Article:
Annan Lies on the Scottish side of the Solway Firth overlooking the English coast, with the mountains of the Lake District beyond.

During the days of the Wars for Independence, across this shallow estuary, came invading English armies time and again, ravishing Annandale and beyond. Then came the border reivers, mainly by land, adding to the misery of the long suffering people. 

Not all the bloodshed resulted from foreign enemies. Bitter clan feuding went on for centuries, long after the original causes were  forgotten. Particularly vicious was the ongoing feuding involving the Maxwells and the Johnstones.

Originally, Annan was a market town being a focus for the distribution of the produce from the rich farming land of the region. Grain was milled and imported cotton was spun and lucrative trade was established with America.

Ships were built at Annan, including the tea clippers, some vessels being 100 tons in size. Today nothing remains but a rather dejected harbour. But still can be seen are the piers where many Scots people boarded ships to take them to a new life overseas.

Not long ago a railway viaduct crossed the Solway at Annan. It was demolished in 1935 and the approaches can still be seen. Still surviving is the railway station, the railway being built in 1848 by the Glasgow and South Western Railway.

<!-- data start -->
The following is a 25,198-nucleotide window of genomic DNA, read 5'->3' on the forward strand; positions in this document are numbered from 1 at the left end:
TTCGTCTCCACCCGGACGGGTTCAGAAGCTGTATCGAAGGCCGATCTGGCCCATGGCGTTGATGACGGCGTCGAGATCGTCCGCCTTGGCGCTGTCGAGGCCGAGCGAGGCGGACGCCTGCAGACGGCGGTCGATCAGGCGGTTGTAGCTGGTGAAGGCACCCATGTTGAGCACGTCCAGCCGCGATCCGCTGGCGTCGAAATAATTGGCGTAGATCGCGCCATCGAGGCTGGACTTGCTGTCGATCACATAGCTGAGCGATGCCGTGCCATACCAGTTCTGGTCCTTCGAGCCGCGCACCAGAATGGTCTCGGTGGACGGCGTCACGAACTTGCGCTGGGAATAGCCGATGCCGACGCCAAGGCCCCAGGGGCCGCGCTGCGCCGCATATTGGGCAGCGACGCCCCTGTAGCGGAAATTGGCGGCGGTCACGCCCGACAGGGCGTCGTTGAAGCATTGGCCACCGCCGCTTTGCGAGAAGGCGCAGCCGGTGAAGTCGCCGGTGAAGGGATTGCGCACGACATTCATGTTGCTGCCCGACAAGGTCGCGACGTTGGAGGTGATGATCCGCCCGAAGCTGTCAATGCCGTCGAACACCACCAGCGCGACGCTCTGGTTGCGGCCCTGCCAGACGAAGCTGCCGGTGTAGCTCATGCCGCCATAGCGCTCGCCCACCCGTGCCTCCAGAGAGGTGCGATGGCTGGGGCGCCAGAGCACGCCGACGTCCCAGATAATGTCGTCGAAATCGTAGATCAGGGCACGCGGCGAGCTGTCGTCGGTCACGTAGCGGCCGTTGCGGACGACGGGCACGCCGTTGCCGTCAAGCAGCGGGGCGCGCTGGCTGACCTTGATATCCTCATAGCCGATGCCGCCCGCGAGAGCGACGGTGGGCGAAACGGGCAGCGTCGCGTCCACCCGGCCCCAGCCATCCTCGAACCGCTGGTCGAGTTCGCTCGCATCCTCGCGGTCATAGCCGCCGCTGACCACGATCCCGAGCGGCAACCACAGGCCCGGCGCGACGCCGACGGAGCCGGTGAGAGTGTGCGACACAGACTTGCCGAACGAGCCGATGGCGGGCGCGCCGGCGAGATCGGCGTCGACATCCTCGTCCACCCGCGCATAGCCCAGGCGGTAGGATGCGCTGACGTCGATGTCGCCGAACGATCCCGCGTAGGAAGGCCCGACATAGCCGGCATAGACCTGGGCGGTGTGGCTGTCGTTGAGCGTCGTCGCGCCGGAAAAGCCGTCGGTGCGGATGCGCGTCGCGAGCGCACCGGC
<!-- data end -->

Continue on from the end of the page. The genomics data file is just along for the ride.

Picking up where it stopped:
Housed in a magnificent red sandstone building is Annan's Historic Resources Centre, with its small but interesting museum and extensive archive section.

Annan library has useful reference books relating to the history of Annan  and the surrounding region. It holds many other records including local cemetery gravestone inscriptions. There is a wide range of facilities including internet access.

This is Maxwell territory. For those with family connection there is a Family History Society with extensive resources. Also with associations in this region are the Irvines, Carlisles, Bells, Carruthers, Johnstones, and the Armstrongs.


Annan stands on the  north bank of the Solway Firth which is bounded by acres of treacherous sands which are only visible at low tide. There are patches of dangerous quicksands which have claimed countless lives.  When the tide flows the speed at which the water comes in is greater than the speed of a running man.

Reiving bands made use of the elements of danger and became skilled at making safe crossings in both directions much to the despair of the people of Annan and surrounding districts.

From the 18th century irregular and runaway marriage 'ceremonies' were held at the Blue Bell Inn.


Annan High Street from an old print

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Hoddam Castle